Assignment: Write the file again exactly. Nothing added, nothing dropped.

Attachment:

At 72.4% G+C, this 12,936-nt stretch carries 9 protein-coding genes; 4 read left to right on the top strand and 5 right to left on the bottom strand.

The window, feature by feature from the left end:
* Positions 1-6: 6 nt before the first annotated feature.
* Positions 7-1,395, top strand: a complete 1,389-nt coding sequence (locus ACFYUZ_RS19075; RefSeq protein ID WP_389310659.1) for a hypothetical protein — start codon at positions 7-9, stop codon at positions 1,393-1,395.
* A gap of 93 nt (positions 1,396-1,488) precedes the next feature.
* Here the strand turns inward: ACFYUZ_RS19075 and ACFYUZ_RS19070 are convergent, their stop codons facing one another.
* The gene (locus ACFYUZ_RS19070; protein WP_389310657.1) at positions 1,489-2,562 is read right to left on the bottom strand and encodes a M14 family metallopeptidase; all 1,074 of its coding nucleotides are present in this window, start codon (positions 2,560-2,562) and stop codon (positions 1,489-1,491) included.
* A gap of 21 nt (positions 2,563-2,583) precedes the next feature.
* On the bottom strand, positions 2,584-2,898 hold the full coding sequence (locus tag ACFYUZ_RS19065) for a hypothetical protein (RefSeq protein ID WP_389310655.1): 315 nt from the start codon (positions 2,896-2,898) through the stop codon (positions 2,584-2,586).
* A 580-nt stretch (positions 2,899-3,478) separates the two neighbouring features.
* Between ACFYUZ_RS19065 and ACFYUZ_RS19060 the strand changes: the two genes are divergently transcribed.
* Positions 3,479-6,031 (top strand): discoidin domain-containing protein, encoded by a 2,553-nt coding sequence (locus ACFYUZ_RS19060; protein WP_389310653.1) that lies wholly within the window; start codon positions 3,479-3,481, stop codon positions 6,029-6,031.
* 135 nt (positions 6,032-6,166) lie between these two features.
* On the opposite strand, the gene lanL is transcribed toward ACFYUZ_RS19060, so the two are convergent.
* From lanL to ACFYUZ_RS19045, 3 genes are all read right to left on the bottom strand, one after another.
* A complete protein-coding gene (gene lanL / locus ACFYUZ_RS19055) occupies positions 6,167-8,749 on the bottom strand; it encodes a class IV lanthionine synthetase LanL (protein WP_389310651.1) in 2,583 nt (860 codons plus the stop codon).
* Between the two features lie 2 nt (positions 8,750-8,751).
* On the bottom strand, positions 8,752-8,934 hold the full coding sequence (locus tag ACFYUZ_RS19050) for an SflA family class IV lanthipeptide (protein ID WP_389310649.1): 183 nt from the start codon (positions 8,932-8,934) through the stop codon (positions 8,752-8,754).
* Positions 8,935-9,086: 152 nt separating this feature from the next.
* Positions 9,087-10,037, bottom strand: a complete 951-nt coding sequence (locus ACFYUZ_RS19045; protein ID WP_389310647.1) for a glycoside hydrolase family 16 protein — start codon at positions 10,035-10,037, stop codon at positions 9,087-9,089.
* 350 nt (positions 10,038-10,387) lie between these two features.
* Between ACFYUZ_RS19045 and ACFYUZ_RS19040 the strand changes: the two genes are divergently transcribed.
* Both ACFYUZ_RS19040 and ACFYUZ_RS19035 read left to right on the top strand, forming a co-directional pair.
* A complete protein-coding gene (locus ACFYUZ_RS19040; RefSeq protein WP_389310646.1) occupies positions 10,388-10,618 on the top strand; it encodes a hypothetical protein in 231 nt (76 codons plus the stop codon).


At 72.4% G+C, this 12,936-nt stretch carries 9 protein-coding genes; 4 read left to right on the top strand and 5 right to left on the bottom strand.

The window, feature by feature from the left end:
* Positions 1-6: 6 nt before the first annotated feature.
* Positions 7-1,395, top strand: a complete 1,389-nt coding sequence (locus ACFYUZ_RS19075; RefSeq protein ID WP_389310659.1) for a hypothetical protein — start codon at positions 7-9, stop codon at positions 1,393-1,395.
* A gap of 93 nt (positions 1,396-1,488) precedes the next feature.
* Here the strand turns inward: ACFYUZ_RS19075 and ACFYUZ_RS19070 are convergent, their stop codons facing one another.
* The gene (locus ACFYUZ_RS19070; protein WP_389310657.1) at positions 1,489-2,562 is read right to left on the bottom strand and encodes a M14 family metallopeptidase; all 1,074 of its coding nucleotides are present in this window, start codon (positions 2,560-2,562) and stop codon (positions 1,489-1,491) included.
* A gap of 21 nt (positions 2,563-2,583) precedes the next feature.
* On the bottom strand, positions 2,584-2,898 hold the full coding sequence (locus tag ACFYUZ_RS19065) for a hypothetical protein (RefSeq protein ID WP_389310655.1): 315 nt from the start codon (positions 2,896-2,898) through the stop codon (positions 2,584-2,586).
* A 580-nt stretch (positions 2,899-3,478) separates the two neighbouring features.
* Between ACFYUZ_RS19065 and ACFYUZ_RS19060 the strand changes: the two genes are divergently transcribed.
* Positions 3,479-6,031 (top strand): discoidin domain-containing protein, encoded by a 2,553-nt coding sequence (locus ACFYUZ_RS19060; protein WP_389310653.1) that lies wholly within the window; start codon positions 3,479-3,481, stop codon positions 6,029-6,031.
* 135 nt (positions 6,032-6,166) lie between these two features.
* On the opposite strand, the gene lanL is transcribed toward ACFYUZ_RS19060, so the two are convergent.
* From lanL to ACFYUZ_RS19045, 3 genes are all read right to left on the bottom strand, one after another.
* A complete protein-coding gene (gene lanL / locus ACFYUZ_RS19055) occupies positions 6,167-8,749 on the bottom strand; it encodes a class IV lanthionine synthetase LanL (protein WP_389310651.1) in 2,583 nt (860 codons plus the stop codon).
* Between the two features lie 2 nt (positions 8,750-8,751).
* On the bottom strand, positions 8,752-8,934 hold the full coding sequence (locus tag ACFYUZ_RS19050) for an SflA family class IV lanthipeptide (protein ID WP_389310649.1): 183 nt from the start codon (positions 8,932-8,934) through the stop codon (positions 8,752-8,754).
* Positions 8,935-9,086: 152 nt separating this feature from the next.
* Positions 9,087-10,037, bottom strand: a complete 951-nt coding sequence (locus ACFYUZ_RS19045; protein ID WP_389310647.1) for a glycoside hydrolase family 16 protein — start codon at positions 10,035-10,037, stop codon at positions 9,087-9,089.
* 350 nt (positions 10,038-10,387) lie between these two features.
* Between ACFYUZ_RS19045 and ACFYUZ_RS19040 the strand changes: the two genes are divergently transcribed.
* Both ACFYUZ_RS19040 and ACFYUZ_RS19035 read left to right on the top strand, forming a co-directional pair.
* A complete protein-coding gene (locus ACFYUZ_RS19040; RefSeq protein WP_389310646.1) occupies positions 10,388-10,618 on the top strand; it encodes a hypothetical protein in 231 nt (76 codons plus the stop codon).